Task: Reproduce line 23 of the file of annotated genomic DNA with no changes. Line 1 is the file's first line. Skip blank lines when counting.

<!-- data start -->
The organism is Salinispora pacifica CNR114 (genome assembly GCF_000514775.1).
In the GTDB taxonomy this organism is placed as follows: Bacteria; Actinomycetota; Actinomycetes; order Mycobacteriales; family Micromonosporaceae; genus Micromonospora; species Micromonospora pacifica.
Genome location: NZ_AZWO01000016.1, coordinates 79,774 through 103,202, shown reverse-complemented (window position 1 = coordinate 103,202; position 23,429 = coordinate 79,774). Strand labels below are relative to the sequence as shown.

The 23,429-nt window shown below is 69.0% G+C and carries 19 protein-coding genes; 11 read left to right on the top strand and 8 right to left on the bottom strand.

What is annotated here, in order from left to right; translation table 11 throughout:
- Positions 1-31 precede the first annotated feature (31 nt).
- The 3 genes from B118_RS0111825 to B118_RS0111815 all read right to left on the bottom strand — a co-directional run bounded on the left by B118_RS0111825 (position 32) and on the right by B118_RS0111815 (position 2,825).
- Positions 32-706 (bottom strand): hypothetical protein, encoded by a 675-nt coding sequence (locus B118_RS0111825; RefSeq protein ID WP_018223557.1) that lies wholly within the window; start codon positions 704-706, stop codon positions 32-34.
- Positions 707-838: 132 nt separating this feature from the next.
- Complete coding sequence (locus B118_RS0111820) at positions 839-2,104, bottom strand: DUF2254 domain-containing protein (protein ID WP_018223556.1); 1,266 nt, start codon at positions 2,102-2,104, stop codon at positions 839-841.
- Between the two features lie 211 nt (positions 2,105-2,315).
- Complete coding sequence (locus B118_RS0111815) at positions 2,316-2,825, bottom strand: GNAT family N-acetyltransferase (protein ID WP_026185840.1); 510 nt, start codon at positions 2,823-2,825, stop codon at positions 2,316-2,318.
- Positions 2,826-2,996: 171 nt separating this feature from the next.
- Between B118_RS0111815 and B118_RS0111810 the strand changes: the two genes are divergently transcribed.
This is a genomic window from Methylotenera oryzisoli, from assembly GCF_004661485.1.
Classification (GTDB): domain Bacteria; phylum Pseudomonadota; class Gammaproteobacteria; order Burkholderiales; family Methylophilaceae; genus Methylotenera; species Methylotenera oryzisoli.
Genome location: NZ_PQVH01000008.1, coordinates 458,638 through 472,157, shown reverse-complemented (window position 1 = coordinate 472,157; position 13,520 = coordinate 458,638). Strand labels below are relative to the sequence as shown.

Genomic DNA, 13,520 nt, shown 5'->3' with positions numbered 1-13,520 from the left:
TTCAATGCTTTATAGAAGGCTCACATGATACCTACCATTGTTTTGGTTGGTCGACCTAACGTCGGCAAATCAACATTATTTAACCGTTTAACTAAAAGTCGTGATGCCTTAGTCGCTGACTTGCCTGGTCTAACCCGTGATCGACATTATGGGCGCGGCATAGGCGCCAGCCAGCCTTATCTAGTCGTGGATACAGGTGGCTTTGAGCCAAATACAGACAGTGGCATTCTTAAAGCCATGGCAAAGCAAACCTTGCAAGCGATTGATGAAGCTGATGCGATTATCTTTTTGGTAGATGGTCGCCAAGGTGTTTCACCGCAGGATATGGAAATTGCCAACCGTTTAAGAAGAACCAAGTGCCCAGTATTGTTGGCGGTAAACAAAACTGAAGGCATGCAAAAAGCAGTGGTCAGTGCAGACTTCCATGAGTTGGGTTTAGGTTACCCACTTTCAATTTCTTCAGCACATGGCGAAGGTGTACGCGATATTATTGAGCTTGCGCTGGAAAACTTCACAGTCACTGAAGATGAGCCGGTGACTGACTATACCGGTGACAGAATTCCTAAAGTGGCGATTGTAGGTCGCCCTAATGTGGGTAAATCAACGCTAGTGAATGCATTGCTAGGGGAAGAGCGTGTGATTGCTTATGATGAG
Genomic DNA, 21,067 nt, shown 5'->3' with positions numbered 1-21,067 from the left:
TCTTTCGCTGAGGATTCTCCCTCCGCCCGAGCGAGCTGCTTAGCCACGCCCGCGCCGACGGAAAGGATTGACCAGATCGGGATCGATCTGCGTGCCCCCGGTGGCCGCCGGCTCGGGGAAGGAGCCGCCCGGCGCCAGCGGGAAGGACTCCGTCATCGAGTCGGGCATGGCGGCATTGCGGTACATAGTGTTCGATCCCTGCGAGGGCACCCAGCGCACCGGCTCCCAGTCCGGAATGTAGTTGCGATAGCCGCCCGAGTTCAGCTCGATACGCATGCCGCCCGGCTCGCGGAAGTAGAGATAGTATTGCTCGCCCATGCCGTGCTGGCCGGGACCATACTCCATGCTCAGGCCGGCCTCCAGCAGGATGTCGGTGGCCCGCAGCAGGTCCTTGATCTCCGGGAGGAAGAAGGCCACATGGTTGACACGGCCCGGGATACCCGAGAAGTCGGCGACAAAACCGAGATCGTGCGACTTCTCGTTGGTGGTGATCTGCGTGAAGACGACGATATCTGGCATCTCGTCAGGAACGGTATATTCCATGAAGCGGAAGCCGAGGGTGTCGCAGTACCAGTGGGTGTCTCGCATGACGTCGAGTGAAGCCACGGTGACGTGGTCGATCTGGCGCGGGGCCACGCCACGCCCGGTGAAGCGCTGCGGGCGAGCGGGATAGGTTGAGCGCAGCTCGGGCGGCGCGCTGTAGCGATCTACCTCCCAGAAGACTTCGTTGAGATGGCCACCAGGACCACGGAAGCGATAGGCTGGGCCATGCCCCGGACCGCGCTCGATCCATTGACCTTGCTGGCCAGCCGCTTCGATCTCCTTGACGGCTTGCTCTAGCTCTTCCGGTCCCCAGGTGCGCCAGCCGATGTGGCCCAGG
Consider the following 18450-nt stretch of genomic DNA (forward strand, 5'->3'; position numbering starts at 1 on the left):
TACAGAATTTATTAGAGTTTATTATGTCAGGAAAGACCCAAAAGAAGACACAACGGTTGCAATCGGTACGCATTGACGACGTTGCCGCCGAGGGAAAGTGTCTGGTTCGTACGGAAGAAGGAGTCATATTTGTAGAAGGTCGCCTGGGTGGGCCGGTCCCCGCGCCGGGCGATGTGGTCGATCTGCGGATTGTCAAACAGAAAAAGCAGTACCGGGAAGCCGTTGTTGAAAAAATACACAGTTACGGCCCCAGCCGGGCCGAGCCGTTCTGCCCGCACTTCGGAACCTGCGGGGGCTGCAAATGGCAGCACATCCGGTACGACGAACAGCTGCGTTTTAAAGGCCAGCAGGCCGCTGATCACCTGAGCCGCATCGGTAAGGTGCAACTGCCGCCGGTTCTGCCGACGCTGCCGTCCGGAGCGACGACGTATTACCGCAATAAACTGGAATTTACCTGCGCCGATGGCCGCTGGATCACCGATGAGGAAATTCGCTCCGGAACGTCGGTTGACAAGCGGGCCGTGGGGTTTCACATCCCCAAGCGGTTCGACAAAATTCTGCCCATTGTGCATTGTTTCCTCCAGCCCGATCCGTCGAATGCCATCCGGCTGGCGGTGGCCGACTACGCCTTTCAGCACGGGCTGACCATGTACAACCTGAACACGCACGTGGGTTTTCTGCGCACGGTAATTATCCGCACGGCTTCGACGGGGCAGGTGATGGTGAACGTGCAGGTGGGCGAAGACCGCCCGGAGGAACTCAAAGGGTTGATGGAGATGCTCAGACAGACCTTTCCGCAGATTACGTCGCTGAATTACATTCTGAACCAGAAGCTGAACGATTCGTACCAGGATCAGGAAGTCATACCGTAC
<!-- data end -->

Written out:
TACAGAATTTATTAGAGTTTATTATGTCAGGAAAGACCCAAAAGAAGACACAACGGTTGCAATCGGTACGCATTGACGACGTTGCCGCCGAGGGAAAGTGTCTGGTTCGTACGGAAGAAGGAGTCATATTTGTAGAAGGTCGCCTGGGTGGGCCGGTCCCCGCGCCGGGCGATGTGGTCGATCTGCGGATTGTCAAACAGAAAAAGCAGTACCGGGAAGCCGTTGTTGAAAAAATACACAGTTACGGCCCCAGCCGGGCCGAGCCGTTCTGCCCGCACTTCGGAACCTGCGGGGGCTGCAAATGGCAGCACATCCGGTACGACGAACAGCTGCGTTTTAAAGGCCAGCAGGCCGCTGATCACCTGAGCCGCATCGGTAAGGTGCAACTGCCGCCGGTTCTGCCGACGCTGCCGTCCGGAGCGACGACGTATTACCGCAATAAACTGGAATTTACCTGCGCCGATGGCCGCTGGATCACCGATGAGGAAATTCGCTCCGGAACGTCGGTTGACAAGCGGGCCGTGGGGTTTCACATCCCCAAGCGGTTCGACAAAATTCTGCCCATTGTGCATTGTTTCCTCCAGCCCGATCCGTCGAATGCCATCCGGCTGGCGGTGGCCGACTACGCCTTTCAGCACGGGCTGACCATGTACAACCTGAACACGCACGTGGGTTTTCTGCGCACGGTAATTATCCGCACGGCTTCGACGGGGCAGGTGATGGTGAACGTGCAGGTGGGCGAAGACCGCCCGGAGGAACTCAAAGGGTTGATGGAGATGCTCAGACAGACCTTTCCGCAGATTACGTCGCTGAATTACATTCTGAACCAGAAGCTGAACGATTCGTACCAGGATCAGGAAGTCATACCGTAC